One of the most powerful tools that one can use in NLP is from a Python library called the Natural Language Toolkit, which is generally shortened to NLTK. The library began with Steven Bird, and his student Edward Loper in 2001 at the University of Pennsylvania. (github.com/nltk) It “interfaces to 50 corpora and lexical resources”. (nltk.org) Another great tool is Regex or regular expressions. Using these tools, we can preprocess a text in preparation for NLP.

When we consider a file of text, we understand that there are different rules of grammar that affect how the language is written. The computer does not automatically have this ability. When the reader sees words such as “Apple”, “Apple,”, and “apple”. The reader understands that these are all the same word, but due to capitalization and punctuation, the computer reads these words as different. One of the first steps to preprocessing a text file is to remove the “noise” in the file. This means that we want to remove the punctuation and symbols, such as @ or # in tweets, and convert the string to lower case. An early lesson in Python probably taught you the lower() method that converts all characters in a string to lower case. To remove punctuation, we can use the re library and sub method.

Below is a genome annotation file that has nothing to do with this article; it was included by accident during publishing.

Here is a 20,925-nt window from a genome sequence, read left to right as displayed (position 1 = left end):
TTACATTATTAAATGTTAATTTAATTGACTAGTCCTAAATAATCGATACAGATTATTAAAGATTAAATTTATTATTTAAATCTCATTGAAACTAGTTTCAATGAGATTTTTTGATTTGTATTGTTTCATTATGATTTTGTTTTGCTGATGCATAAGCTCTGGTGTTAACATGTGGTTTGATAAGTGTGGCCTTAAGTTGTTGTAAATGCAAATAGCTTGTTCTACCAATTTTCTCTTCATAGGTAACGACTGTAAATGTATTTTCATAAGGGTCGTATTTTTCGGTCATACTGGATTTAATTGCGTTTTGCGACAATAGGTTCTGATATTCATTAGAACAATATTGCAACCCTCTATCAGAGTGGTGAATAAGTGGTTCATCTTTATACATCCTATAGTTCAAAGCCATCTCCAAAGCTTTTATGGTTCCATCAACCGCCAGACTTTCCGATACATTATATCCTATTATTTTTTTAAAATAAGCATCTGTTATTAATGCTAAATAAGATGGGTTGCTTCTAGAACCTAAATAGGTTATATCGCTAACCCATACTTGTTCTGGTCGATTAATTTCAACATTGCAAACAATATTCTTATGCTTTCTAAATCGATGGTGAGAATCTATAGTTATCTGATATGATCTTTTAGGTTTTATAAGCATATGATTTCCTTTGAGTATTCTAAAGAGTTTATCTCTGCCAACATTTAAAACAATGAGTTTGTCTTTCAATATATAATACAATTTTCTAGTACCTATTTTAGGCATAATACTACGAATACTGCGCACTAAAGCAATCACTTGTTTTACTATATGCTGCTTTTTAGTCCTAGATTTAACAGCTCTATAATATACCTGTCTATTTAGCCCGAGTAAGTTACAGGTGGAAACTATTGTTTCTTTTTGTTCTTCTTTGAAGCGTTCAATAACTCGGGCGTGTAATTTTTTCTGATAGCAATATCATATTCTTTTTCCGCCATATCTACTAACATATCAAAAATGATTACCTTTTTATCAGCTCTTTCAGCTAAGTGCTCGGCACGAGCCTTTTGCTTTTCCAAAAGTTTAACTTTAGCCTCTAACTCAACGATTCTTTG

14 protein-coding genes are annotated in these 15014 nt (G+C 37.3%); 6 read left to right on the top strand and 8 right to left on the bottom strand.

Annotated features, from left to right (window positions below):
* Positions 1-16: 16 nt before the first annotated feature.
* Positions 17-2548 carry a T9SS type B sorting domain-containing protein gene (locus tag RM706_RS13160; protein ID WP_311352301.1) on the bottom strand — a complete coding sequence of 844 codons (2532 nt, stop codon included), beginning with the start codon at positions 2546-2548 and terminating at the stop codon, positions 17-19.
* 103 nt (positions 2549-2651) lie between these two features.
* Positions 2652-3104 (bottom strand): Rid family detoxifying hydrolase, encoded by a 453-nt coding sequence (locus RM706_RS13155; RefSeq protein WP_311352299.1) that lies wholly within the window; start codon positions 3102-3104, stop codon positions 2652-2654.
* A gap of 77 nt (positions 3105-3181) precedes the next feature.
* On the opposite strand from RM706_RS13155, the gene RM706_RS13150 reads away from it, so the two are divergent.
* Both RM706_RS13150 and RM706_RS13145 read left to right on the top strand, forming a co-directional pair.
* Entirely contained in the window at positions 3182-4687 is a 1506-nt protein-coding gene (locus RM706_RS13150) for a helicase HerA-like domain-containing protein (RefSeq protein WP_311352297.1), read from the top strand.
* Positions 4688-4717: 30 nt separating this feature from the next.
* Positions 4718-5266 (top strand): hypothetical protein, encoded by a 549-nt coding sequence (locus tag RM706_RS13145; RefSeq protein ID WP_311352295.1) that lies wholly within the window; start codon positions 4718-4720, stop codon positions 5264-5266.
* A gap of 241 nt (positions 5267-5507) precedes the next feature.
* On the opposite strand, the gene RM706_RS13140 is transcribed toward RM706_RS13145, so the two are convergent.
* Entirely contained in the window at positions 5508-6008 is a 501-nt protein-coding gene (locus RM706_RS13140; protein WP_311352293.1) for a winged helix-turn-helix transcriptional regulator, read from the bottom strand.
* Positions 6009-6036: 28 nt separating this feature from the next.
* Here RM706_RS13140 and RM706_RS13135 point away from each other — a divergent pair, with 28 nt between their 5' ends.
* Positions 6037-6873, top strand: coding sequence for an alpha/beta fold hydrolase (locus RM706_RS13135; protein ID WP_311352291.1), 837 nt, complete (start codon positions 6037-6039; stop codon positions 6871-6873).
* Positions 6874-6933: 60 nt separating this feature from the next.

re.sub(pattern, repl, string)

The pattern is the regular expression of what the method is looking for in the text. For punctation it might look like

[\.\,\;\:\?\!]

The repl is what you want to replace those characters with, and in this case “” or no space. Finally, the string is what text you want to enter.

The second step is separating the text into a list of individual words. In NLTK, there is a method word_tokenize() that does this.

from nlkt.tokenize import word_tokenize
tokenized_text = word_tokenize(text)

After we have separated each word into a list, there is a process known as text normalization. As we mentioned before, having two different forms of a word such as “run” and “running” are similar, but we might want the computer to see them as the same. Some forms of normalization are known as Stemming, Lemmatization, and Stop word removal.